Let’s Hear Your Story!

In social media I frequently come across posts celebrating the achievements of those who have lost a lot of weight since taking up running. Race and running brand ambassadors are often chosen for these inspiring stories and drastic before and afters. It’s amazing to see how far they have come. Their strength and dedication has paid off!

However, I want to dig deeper!

I feel that there are more stories about runners that need recognition as well. I’d like to hear more about what people have gained from running. The intangible benefits that cannot be seen or measured.

What I’ve found truly humbling is hearing stories of how running as helped someone shape who they are, shaped their lives, helped them overcome inner obstacles and become mentally stronger.

I am by no means an amazing runner. I do not have an impressive list of PBs under my belt or age category achievements. In groups people usually have to slow down so that I can keep up.

However, running was key to me finally discovering, in my thirties, who I truly am inside; realizing that I am capable of amazing things. Running gave me the strength to face a lifetime of internal struggles and gave me the confidence to push towards a happier, healthy life that I never imagined possible.

These sorts of achievements cannot be measured, but rather felt. These are the stories I would love to hear more of. But it will involve a certain degree of openness, shining the light on mental health.

From this I was inspired with the idea of starting a blog where we could share our own personal stories of the emotional and psychological benefits we’ve experienced thanks to running.

I have such a passion for creating more awareness and understanding surrounding mental health issues and how they impact our lives. And I love how running can be instrumental in changing lives.

So, if you would like to volunteer your story (and later on down the road provide updates too!) feel free to send me a message.

Here are some questions which you could either answer point by point or, alternatively, use as a base to help frame your own write up as another option too:

  1. What was your life life before you took up running? What were your struggles?
  2. What motivated you to start running? How did it go?
  3. What impact did running have on your life?
  4. What have you learned about yourself?
  5. What lessons have you taken away from running that you wish to impart upon others?

Responses can be sent to me by email [click here].

Unleash your creativity with your submissions too! You are welcome to include photos – perhaps it’s possible to see the inner glow running has given you. Plus, everyone has their own unique way of telling their story best suited to them – perhaps an audio file or video post would be easier for some than writing it all out.

I’m excited to see what we can come up with!


Refining my Training as a Runner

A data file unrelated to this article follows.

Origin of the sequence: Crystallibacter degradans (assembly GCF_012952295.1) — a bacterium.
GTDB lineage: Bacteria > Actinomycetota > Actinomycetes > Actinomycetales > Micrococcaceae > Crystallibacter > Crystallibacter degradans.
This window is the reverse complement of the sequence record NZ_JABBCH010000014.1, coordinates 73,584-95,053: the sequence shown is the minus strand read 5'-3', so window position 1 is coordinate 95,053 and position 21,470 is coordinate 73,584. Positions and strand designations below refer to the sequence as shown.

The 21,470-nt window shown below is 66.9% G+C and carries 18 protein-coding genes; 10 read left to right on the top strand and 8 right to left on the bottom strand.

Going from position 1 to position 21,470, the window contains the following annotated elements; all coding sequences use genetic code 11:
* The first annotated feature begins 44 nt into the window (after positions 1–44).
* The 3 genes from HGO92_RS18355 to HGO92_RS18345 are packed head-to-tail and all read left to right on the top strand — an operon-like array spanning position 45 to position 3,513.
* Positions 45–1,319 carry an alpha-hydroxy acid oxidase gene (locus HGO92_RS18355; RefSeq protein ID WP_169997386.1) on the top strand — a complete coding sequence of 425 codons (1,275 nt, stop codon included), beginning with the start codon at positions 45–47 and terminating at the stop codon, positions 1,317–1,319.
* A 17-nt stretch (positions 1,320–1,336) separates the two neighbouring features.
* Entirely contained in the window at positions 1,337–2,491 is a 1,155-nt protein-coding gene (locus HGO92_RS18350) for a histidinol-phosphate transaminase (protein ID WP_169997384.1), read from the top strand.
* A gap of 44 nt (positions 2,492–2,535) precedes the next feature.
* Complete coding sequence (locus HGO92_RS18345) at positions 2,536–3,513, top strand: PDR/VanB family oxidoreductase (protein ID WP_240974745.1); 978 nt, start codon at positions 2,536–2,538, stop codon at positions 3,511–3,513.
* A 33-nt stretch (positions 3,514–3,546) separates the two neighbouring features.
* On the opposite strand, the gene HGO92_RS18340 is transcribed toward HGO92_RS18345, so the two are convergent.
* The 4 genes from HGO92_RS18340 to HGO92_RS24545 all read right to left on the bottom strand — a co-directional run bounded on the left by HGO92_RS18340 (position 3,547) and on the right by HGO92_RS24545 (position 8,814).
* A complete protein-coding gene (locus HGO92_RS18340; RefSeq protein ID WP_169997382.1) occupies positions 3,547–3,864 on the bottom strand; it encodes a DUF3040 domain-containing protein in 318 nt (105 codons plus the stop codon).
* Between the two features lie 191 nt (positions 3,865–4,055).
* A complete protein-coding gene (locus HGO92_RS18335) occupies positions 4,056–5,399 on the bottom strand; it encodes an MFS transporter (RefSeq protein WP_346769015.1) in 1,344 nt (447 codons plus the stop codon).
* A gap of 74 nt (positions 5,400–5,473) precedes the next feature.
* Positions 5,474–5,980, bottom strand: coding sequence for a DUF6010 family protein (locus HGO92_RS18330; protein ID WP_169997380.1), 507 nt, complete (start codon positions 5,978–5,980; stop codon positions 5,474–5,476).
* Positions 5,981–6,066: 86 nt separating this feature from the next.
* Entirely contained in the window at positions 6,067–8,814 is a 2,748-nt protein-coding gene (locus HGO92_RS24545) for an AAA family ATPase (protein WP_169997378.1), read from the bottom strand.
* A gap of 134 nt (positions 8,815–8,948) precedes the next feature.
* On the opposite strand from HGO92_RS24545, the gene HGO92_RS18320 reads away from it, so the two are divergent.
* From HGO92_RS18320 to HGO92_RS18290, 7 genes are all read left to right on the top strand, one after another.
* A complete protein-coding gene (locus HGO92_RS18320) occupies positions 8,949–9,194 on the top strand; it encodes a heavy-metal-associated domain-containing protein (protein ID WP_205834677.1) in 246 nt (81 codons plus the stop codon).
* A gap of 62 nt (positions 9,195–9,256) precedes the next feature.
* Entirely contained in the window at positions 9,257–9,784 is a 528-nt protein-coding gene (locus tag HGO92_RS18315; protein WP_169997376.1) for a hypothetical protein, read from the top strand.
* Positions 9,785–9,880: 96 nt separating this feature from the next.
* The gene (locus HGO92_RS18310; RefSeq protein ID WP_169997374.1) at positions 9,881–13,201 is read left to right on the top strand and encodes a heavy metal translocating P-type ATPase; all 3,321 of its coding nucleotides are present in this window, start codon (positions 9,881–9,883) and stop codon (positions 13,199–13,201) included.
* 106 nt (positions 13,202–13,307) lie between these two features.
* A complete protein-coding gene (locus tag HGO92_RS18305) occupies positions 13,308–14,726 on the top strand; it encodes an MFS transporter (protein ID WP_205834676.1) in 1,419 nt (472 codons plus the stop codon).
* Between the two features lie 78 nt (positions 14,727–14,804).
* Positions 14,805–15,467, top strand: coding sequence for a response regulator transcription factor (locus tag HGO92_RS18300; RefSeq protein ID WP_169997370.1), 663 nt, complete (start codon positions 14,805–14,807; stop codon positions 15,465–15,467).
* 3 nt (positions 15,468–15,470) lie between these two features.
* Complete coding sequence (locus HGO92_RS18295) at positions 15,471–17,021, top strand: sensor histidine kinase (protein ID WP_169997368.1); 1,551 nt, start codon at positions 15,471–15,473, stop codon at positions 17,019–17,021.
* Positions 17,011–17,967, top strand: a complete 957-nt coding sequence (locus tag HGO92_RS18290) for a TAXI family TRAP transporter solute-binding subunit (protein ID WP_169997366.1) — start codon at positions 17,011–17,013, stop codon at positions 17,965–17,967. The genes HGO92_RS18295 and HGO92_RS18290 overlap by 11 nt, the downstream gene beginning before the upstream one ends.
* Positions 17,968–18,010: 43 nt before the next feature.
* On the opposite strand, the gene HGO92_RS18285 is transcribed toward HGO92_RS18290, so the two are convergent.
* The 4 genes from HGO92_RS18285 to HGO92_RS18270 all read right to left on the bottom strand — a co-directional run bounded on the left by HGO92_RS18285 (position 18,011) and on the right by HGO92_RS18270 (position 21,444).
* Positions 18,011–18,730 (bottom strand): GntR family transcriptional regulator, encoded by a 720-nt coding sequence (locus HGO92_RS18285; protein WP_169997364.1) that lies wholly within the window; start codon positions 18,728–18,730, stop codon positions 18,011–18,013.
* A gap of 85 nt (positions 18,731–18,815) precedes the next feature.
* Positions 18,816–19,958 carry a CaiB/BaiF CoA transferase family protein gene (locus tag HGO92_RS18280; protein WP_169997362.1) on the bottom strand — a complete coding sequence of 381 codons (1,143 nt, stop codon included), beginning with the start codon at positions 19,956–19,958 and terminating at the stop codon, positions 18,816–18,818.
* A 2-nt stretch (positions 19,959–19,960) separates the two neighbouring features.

On August 8th I went in for an assessment with the Peak Centre for Human Performance in Kanata. Our Summer Marathon Clinic group had a talk from them a couple of weeks back about finding the right pace-zones to get the most out of your training – a good slow pace for your long runs, a challenging fast pace for tempo. We were all really motivated by what we had heard, and so approximately 40 of us ended up signing up to get tested (at a pretty sweet discount!).

It was really easy to book the appointment online, and I was quick to receive a confirmation email which said that I was scheduled for my preferred day and time. Woohoo!

When I arrived I was given some basic paperwork to fill out, and a waiver for what they called the VO2 Max testing. Then they brought me into the room and got me set up. First I put the heart rate monitor around my chest – just like the one I have at home – only they use a conductive gel on the pads to ensure a good reading. We discussed a good pace for me to start at, which would be recovery/Sunday long run speed. For me that was about 7:30min/km on their chart. I warmed up for a few minutes on their treadmill and the person testing me agreed that this would be a good starting pace. It was time to begin!

I neglected to bring any water, so I popped my head into their sink like the graceful creature that I am. Then the contraption of doom I had heard so much about from so many before me was placed upon my face: The Mask. It was a tiny rubbery thing that went over my nose and mouth. Even though I was fully aware that it would make me feel incredibly claustrophobic, I still felt momentarily startled, like “I can’t run with this on my face!” as it feels like you can’t quite get enough air in. I managed to wiggle it around to a point where I felt I could fully open my mouth and nose (which did feel a bit pinched initially), and then I calmed and was ready.

Back onto the treadmill I went. They attached some tubes that went into and out of my mask so that they could monitor my breathing. I glared at the tubes and silently hoped that they would be able to keep up with my air demands.